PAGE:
We had to go shopping yesterday or else we'd have run out of basics and the in-laws would have run out of pet food. While I was cutting a path to the car through the impacted ice, a neighbour told me about a multiple pile-up he'd witnessed at the junction of Broadway and the A627. He said 10 cars. Later I read it was 25.
I scored a copy of There Will Be Blood for £3.99 at Sainsbury's. Also a pack of lychees for 20p.
We delivered their shopping to the in-laws. My mother-in-law had cleared their drive of snow- all except the bumpy bit at the top where it joins the road- so with a certain amount of skidding and wheel-spinning we were able to get onto it. I then helped myself to a spade and finished the job. We talked about their neighbour who is trying to mount a legal challenge to the building of two "family homes" on a back garden across from her bungalow. For "family homes" read "homes designed for the Asian market".
In the evening I ate my cheap lychees while watching my cheap movie.
I sometimes despair of Hollywood, but then I'm reminded that Hollywood- as well as making drek like Transformers- also supports the career of Paul Thomas Anderson (and one or two others like him)- and that Anderson has just made a movie that can stand with the very best the American cinema has produced in the past 100 years.
Anderson's earlier movies were enormously clever and actor-friendly and maybe a little bit tricksy. None of them, I feel- not even Magnolia- quite achieves greatness. But with There Will Be Blood Anderson takes a huge stride forward. This is a very plain, untricksy film. It has the confidence not to muck about with the camera or shower us in computer-generated frogs. Instead it does what the very greatest movies have always done- it gives a set of actors something interesting to do, then watches them intently. The scale is at once epic and domestic. There are wonderful landscapes and geysers of flame, but we are always primarily interested- the camera insists we be primarily interested- in the people who are moving in front of them. I have no hesitation in calling it a masterpiece.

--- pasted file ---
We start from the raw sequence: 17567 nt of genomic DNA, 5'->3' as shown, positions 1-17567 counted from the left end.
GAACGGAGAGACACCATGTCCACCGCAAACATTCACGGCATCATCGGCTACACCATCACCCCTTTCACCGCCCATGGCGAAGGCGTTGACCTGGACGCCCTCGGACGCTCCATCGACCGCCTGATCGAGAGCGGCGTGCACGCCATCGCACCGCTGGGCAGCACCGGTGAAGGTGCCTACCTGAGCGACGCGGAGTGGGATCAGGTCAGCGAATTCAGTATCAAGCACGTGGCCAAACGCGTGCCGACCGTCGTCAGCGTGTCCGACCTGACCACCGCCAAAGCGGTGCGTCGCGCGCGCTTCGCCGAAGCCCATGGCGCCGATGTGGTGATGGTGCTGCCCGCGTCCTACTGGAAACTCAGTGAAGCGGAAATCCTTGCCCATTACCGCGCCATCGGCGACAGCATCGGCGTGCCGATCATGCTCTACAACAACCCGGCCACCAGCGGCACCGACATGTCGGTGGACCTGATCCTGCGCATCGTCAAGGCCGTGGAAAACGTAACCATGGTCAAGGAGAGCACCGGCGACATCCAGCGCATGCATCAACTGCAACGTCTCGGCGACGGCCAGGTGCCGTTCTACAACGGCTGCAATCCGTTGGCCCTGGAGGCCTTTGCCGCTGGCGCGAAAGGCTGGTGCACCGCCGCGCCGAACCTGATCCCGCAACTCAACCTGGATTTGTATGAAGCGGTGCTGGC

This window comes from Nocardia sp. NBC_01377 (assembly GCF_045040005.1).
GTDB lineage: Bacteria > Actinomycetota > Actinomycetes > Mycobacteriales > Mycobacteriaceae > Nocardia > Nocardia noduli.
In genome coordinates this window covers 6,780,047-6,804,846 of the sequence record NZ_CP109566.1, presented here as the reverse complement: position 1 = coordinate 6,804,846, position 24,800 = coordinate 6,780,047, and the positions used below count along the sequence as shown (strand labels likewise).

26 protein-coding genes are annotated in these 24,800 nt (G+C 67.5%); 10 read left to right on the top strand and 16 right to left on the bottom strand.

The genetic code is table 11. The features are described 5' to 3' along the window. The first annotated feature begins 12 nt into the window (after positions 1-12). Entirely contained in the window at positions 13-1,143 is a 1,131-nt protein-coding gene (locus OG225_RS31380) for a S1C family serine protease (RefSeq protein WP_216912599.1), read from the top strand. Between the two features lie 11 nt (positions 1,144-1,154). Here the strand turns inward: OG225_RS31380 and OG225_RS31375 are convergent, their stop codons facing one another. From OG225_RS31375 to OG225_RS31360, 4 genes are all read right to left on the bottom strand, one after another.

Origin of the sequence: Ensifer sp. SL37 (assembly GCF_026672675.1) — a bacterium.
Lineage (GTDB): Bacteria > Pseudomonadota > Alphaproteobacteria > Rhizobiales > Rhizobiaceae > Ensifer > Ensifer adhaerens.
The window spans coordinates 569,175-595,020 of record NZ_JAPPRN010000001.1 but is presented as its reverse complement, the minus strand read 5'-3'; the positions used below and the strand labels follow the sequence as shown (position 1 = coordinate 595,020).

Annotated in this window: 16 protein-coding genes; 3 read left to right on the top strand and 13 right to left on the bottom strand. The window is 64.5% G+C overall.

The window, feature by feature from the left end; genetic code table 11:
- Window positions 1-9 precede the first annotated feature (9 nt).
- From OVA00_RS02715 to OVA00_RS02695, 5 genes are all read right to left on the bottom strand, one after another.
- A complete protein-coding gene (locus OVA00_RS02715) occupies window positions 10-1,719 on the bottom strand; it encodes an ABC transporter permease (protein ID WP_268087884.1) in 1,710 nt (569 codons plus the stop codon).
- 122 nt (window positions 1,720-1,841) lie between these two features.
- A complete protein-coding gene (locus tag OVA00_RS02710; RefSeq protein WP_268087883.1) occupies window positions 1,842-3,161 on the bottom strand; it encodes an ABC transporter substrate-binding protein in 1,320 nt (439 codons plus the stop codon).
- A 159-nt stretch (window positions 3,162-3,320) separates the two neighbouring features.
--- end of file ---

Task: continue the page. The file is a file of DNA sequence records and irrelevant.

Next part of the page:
A film which features a sociopathic oilman wrangling a fradulent, charismatic preacherman over 30 years of the American century- each taking it in turn to humiliate the other- is surely making a large statement about the American soul. Or is it? Peter Bradshaw in the Guardian says it's about oil. But I don't think it's any more about oil than Citizen Kane is about newspapers- which is to say it is and it isn't. I've puzzled about this for 24 hours and come to the conclusion that what it's actually about is something even larger and more interesting than the soul of a nation or the history of an industry- namely the unfathomable weirdness of human beings.
In Daniel Plainview Anderson has created one of the cinema's greatest monsters- and given him to one of the cinema's greatest actors to interpret. Daniel Day Lewis's performance is extraordinary. It's big-boned, even histrionic- but it never makes you think- as great performances sometimes do- wow, look at the quality of that acting. If it's histrionic it's not because Day-Lewis is histrionic but because Plainview is histrionic. The actor is lost in the role. The superficial markers of character- the Scots-American accent, the stoop, the limp that gets progressively worse- seem wholly natural. We don't understand the man, we don't like him, but we experience him like weather- feel the baffling, quicksilver moments of his tenderness- against which he ultimately blasphemes- and the ever-present rage- shining from the eyes and tightening the muscles of the face- which at some stage of his pilgrimage- we cannot say exactly when- turns into a world and self destroying madness.
The Guardian (again) calls it the best film of the past decade. I think that's probably right. That the Oscar went to No Country For Old Men will come in time to seem as bad a misjudgement as that which favoured How Green Was My Valley over Citizen Kane.